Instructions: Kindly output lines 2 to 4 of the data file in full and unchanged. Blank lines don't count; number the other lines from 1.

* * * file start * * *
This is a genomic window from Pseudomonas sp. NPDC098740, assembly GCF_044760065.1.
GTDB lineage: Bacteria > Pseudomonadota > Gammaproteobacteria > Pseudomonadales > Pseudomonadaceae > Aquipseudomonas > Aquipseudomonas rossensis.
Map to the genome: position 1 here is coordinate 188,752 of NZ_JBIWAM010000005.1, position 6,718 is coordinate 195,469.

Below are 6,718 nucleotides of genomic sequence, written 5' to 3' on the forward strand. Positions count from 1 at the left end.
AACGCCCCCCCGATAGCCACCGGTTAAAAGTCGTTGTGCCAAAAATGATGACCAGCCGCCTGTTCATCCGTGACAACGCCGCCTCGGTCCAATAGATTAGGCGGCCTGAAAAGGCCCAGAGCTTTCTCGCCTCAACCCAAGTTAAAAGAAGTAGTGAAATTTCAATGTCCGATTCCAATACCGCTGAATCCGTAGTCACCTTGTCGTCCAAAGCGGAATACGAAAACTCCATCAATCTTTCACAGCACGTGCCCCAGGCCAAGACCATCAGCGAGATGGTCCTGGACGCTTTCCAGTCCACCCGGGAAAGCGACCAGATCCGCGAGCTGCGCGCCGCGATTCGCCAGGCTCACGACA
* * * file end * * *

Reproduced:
GTDB lineage: Bacteria > Pseudomonadota > Gammaproteobacteria > Pseudomonadales > Pseudomonadaceae > Aquipseudomonas > Aquipseudomonas rossensis.
Map to the genome: position 1 here is coordinate 188,752 of NZ_JBIWAM010000005.1, position 6,718 is coordinate 195,469.

Below are 6,718 nucleotides of genomic sequence, written 5' to 3' on the forward strand. Positions count from 1 at the left end.